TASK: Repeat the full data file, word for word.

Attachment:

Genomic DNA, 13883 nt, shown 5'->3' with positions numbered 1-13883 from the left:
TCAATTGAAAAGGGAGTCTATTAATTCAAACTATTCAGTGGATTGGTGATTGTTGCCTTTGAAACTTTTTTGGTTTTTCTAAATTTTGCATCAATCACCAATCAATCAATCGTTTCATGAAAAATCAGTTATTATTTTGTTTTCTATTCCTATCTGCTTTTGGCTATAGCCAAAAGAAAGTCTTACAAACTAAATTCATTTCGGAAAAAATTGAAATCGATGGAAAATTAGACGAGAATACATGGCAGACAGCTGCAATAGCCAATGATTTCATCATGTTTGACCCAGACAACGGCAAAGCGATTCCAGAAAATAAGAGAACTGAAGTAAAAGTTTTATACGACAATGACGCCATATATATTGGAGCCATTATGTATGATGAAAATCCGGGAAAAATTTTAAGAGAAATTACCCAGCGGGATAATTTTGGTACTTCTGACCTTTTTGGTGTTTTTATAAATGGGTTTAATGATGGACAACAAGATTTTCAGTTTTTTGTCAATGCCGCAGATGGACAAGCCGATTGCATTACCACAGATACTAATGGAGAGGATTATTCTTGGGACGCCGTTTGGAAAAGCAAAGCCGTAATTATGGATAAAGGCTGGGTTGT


Genomic DNA, 13883 nt, shown 5'->3' with positions numbered 1-13883 from the left:
TCAATTGAAAAGGGAGTCTATTAATTCAAACTATTCAGTGGATTGGTGATTGTTGCCTTTGAAACTTTTTTGGTTTTTCTAAATTTTGCATCAATCACCAATCAATCAATCGTTTCATGAAAAATCAGTTATTATTTTGTTTTCTATTCCTATCTGCTTTTGGCTATAGCCAAAAGAAAGTCTTACAAACTAAATTCATTTCGGAAAAAATTGAAATCGATGGAAAATTAGACGAGAATACATGGCAGACAGCTGCAATAGCCAATGATTTCATCATGTTTGACCCAGACAACGGCAAAGCGATTCCAGAAAATAAGAGAACTGAAGTAAAAGTTTTATACGACAATGACGCCATATATATTGGAGCCATTATGTATGATGAAAATCCGGGAAAAATTTTAAGAGAAATTACCCAGCGGGATAATTTTGGTACTTCTGACCTTTTTGGTGTTTTTATAAATGGGTTTAATGATGGACAACAAGATTTTCAGTTTTTTGTCAATGCCGCAGATGGACAAGCCGATTGCATTACCACAGATACTAATGGAGAGGATTATTCTTGGGACGCCGTTTGGAAAAGCAAAGCCGTAATTATGGATAAAGGCTGGGTTGT